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Lone Star/Firing On All Six Original recording reissued, Original recording remastered


Price: £11.62 & FREE Delivery in the UK. Details
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Product details

  • Audio CD (31 May 2004)
  • Number of Discs: 2
  • Format: Original recording reissued, Original recording remastered
  • Label: BGO Records
  • ASIN: B0001ZXMJA
  • Other Editions: Audio CD
  • Average Customer Review: 4.5 out of 5 stars  See all reviews (17 customer reviews)
  • Amazon Bestsellers Rank: 94,077 in Music (See Top 100 in Music)

1. She Said She Said
2. Lonely Soldier
3. Flying In The Reel
4. Spaceships
5. New Day
6. Million Stars
7. IIlusions
8. Bell Of Berlin
9. Ballad Of Crafty Jack
10. Time Lays Down
11. Hypnotic Mover
12. Lovely Lubina
13. Seasons In Your Eyes
14. Rivers Overflowing
15. All Of Us To All Of You

Product Description

Much requested re-release from BGO. Updated sleevenotes.

Customer Reviews

4.5 out of 5 stars
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Most Helpful Customer Reviews

26 of 26 people found the following review helpful By Mr. R. B. Ager on 18 Aug. 2004
Format: Audio CD
One of the 70s best kept secrets, Lone Star (not to be confused with the American radio-friendly C&W/pop band of same name) shone briefly but brightly in the UK pomp-rock firmament just before the punks came along.
Someone lent me their eponymous debut LP (tracks 1-7 here) and I subsequently bought my own copy, largely on the strength of the deliciously OTT eight-and-a-half minute version of the Beatles' "She Said She Said" (curiously abridged to "She Said" on the cover), which sounded like a cross between Led Zep and Free. The rest of the album, which was produced by Roy Thomas Baker in his inimitable bombastic style a la Queen, struggled to live up to the opener; there's plenty of expansive drumming and the tracks rocked, but vocalist Kenny Driscoll was certainly no Freddie Mercury (or even Brian May) and it was hard not to make comparisons. "Flying In The Reel", which has echoes of Queen's "Tie Your Mother Down", was the most memorable.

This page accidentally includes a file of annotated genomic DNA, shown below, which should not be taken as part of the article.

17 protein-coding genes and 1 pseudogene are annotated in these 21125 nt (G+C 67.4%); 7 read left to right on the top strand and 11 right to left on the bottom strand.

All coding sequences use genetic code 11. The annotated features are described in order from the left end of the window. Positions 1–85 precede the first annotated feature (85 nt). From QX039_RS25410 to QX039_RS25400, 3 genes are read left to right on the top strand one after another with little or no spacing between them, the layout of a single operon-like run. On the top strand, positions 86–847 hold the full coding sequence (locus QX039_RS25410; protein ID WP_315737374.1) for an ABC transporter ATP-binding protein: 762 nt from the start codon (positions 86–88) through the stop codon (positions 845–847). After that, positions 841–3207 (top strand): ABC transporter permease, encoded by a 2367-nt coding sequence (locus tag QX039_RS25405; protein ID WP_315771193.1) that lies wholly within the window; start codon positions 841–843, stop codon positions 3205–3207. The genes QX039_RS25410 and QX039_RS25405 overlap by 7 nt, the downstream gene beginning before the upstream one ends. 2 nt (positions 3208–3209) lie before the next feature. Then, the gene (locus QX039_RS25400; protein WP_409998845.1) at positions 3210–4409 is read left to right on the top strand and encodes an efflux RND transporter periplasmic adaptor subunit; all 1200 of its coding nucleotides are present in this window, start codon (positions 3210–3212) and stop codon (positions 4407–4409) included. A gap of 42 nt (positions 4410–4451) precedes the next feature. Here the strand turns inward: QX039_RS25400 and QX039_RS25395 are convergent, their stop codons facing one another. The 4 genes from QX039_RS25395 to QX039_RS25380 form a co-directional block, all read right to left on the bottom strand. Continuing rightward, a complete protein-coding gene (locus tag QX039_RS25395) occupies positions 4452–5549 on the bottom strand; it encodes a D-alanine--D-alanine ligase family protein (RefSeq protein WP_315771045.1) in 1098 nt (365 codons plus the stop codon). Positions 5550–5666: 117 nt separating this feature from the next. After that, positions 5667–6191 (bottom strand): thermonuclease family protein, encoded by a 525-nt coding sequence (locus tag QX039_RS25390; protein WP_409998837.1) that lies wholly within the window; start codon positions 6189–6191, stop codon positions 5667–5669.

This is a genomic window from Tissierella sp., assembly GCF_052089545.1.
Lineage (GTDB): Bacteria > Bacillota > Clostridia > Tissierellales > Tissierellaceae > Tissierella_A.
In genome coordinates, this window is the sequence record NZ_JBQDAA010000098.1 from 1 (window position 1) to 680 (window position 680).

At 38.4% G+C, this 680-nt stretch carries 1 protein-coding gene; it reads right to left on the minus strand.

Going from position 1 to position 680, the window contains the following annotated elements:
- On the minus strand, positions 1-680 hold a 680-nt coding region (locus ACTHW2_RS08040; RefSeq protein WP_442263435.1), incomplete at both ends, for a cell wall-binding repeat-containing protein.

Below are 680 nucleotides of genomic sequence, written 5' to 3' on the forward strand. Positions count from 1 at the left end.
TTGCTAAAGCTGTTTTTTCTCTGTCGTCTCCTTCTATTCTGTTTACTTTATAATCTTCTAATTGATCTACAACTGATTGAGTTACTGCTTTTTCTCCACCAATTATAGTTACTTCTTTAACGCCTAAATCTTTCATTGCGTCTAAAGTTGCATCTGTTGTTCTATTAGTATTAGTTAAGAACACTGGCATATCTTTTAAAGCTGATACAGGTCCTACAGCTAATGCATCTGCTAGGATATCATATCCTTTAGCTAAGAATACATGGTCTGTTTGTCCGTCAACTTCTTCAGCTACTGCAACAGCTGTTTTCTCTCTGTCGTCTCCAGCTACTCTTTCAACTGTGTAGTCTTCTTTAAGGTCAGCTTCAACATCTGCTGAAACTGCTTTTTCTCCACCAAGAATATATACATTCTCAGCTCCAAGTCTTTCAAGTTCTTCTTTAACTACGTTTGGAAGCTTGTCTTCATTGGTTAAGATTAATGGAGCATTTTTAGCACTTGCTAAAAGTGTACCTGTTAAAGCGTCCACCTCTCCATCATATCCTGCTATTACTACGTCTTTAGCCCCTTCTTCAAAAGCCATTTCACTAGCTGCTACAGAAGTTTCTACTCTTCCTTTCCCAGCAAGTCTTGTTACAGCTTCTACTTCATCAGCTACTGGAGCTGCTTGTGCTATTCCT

For the second album, "Firing On All Six" (tracks 8-15 here) the band changed lead vocalist and producer; John Sluman coming in on the former and Gary Lyons stepping up from engineer to replace RTB as the latter. The result was a much tighter, almost funky rocking sound, no less powerful (although in the transfer to CD it does in one or two places sound slightly compressed) but certainly less contrived and much more tuneful. The tracks "Crafty Jack" to "Lovely Lubina" are positively catchy, and then the sucker punch is the employment of Jeff Wayne's expertise in the string department to conjure a corny but lovely ballad, "Seasons In Your Eyes", which segues nicely into the hard-rocking "Rivers Overflowing" before you know it.
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7 of 7 people found the following review helpful By Mark53 on 12 Dec. 2005
Format: Audio CD
These are really two ends of over production and under production. The first album produced by Roy Thomas-Baker of Queen fame smothers it in his normal way which reaches its zenith on the 'unknown soldier' track where a potentially gteat middle sections is totally RUINED by special effects and explosions-just horrible. Yet on tracks like 'a million stars' it sounds like the band are in a side room smothered with echo. For Queen he was mannah (if you can stand there pomposity-i never could) but for a good rock band he really ruins their debut. Come the second album and John Sloman (he of the Plant posturing witness the BBC 'in concert'performance) is added to great effect, but this time around the sound is weak and you're longing for the guitars to be pumped up fully-instead of sounding thin and weedy. Nevertheless i can't fault chestnuts like 'bells of berlin' and 'all of us' but wish the sound was fully and POWERFUL. Still always was surprised they didn't make it big (apparently they were reluctant to leave Wales in the first place and locate to England).